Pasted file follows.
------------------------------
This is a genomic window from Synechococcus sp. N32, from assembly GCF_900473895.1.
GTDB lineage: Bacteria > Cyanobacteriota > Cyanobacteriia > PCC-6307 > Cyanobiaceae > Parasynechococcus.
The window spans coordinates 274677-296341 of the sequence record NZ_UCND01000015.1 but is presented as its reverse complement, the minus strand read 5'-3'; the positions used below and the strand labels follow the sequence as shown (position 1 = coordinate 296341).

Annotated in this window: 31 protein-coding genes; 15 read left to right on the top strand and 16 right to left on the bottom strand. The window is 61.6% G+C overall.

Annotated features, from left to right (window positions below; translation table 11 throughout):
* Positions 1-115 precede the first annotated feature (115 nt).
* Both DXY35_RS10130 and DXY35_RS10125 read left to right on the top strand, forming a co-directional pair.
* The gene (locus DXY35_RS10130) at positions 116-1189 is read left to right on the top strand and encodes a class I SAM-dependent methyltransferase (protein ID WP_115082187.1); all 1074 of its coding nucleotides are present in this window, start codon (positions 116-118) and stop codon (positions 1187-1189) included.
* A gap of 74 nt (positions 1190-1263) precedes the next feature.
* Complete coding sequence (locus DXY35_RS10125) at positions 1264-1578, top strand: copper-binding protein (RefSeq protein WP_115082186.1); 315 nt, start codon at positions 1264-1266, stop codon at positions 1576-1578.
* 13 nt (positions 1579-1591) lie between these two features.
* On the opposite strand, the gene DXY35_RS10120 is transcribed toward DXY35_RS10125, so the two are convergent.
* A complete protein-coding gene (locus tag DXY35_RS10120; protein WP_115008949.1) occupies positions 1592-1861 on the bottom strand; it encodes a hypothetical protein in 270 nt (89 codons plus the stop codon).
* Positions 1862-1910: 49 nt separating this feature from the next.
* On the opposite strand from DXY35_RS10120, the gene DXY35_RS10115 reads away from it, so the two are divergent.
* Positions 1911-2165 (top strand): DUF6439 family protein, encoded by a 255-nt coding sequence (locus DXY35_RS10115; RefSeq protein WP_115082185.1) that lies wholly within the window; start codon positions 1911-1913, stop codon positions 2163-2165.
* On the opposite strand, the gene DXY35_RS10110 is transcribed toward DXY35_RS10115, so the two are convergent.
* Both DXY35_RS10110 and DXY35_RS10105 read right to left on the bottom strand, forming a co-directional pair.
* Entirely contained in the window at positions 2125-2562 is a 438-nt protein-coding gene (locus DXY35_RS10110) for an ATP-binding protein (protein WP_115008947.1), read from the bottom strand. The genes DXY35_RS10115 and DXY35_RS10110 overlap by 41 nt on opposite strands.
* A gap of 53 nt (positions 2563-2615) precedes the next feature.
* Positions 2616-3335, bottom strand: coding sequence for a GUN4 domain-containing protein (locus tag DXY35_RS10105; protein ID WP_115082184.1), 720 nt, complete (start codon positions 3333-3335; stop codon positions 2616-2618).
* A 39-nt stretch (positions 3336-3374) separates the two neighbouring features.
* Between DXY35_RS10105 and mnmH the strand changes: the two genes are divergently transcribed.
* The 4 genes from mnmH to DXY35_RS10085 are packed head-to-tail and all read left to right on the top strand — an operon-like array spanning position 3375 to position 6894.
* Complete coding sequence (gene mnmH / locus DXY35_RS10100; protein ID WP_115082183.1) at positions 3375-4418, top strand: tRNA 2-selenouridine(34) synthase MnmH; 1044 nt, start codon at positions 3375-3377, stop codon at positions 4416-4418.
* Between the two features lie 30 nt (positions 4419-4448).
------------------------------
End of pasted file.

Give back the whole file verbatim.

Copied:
This is a genomic window from Synechococcus sp. N32, from assembly GCF_900473895.1.
GTDB lineage: Bacteria > Cyanobacteriota > Cyanobacteriia > PCC-6307 > Cyanobiaceae > Parasynechococcus.
The window spans coordinates 274677-296341 of the sequence record NZ_UCND01000015.1 but is presented as its reverse complement, the minus strand read 5'-3'; the positions used below and the strand labels follow the sequence as shown (position 1 = coordinate 296341).

Annotated in this window: 31 protein-coding genes; 15 read left to right on the top strand and 16 right to left on the bottom strand. The window is 61.6% G+C overall.

Annotated features, from left to right (window positions below; translation table 11 throughout):
* Positions 1-115 precede the first annotated feature (115 nt).
* Both DXY35_RS10130 and DXY35_RS10125 read left to right on the top strand, forming a co-directional pair.
* The gene (locus DXY35_RS10130) at positions 116-1189 is read left to right on the top strand and encodes a class I SAM-dependent methyltransferase (protein ID WP_115082187.1); all 1074 of its coding nucleotides are present in this window, start codon (positions 116-118) and stop codon (positions 1187-1189) included.
* A gap of 74 nt (positions 1190-1263) precedes the next feature.
* Complete coding sequence (locus DXY35_RS10125) at positions 1264-1578, top strand: copper-binding protein (RefSeq protein WP_115082186.1); 315 nt, start codon at positions 1264-1266, stop codon at positions 1576-1578.
* 13 nt (positions 1579-1591) lie between these two features.
* On the opposite strand, the gene DXY35_RS10120 is transcribed toward DXY35_RS10125, so the two are convergent.
* A complete protein-coding gene (locus tag DXY35_RS10120; protein WP_115008949.1) occupies positions 1592-1861 on the bottom strand; it encodes a hypothetical protein in 270 nt (89 codons plus the stop codon).
* Positions 1862-1910: 49 nt separating this feature from the next.
* On the opposite strand from DXY35_RS10120, the gene DXY35_RS10115 reads away from it, so the two are divergent.
* Positions 1911-2165 (top strand): DUF6439 family protein, encoded by a 255-nt coding sequence (locus DXY35_RS10115; RefSeq protein WP_115082185.1) that lies wholly within the window; start codon positions 1911-1913, stop codon positions 2163-2165.
* On the opposite strand, the gene DXY35_RS10110 is transcribed toward DXY35_RS10115, so the two are convergent.
* Both DXY35_RS10110 and DXY35_RS10105 read right to left on the bottom strand, forming a co-directional pair.
* Entirely contained in the window at positions 2125-2562 is a 438-nt protein-coding gene (locus DXY35_RS10110) for an ATP-binding protein (protein WP_115008947.1), read from the bottom strand. The genes DXY35_RS10115 and DXY35_RS10110 overlap by 41 nt on opposite strands.
* A gap of 53 nt (positions 2563-2615) precedes the next feature.
* Positions 2616-3335, bottom strand: coding sequence for a GUN4 domain-containing protein (locus tag DXY35_RS10105; protein ID WP_115082184.1), 720 nt, complete (start codon positions 3333-3335; stop codon positions 2616-2618).
* A 39-nt stretch (positions 3336-3374) separates the two neighbouring features.
* Between DXY35_RS10105 and mnmH the strand changes: the two genes are divergently transcribed.
* The 4 genes from mnmH to DXY35_RS10085 are packed head-to-tail and all read left to right on the top strand — an operon-like array spanning position 3375 to position 6894.
* Complete coding sequence (gene mnmH / locus DXY35_RS10100; protein ID WP_115082183.1) at positions 3375-4418, top strand: tRNA 2-selenouridine(34) synthase MnmH; 1044 nt, start codon at positions 3375-3377, stop codon at positions 4416-4418.
* Between the two features lie 30 nt (positions 4419-4448).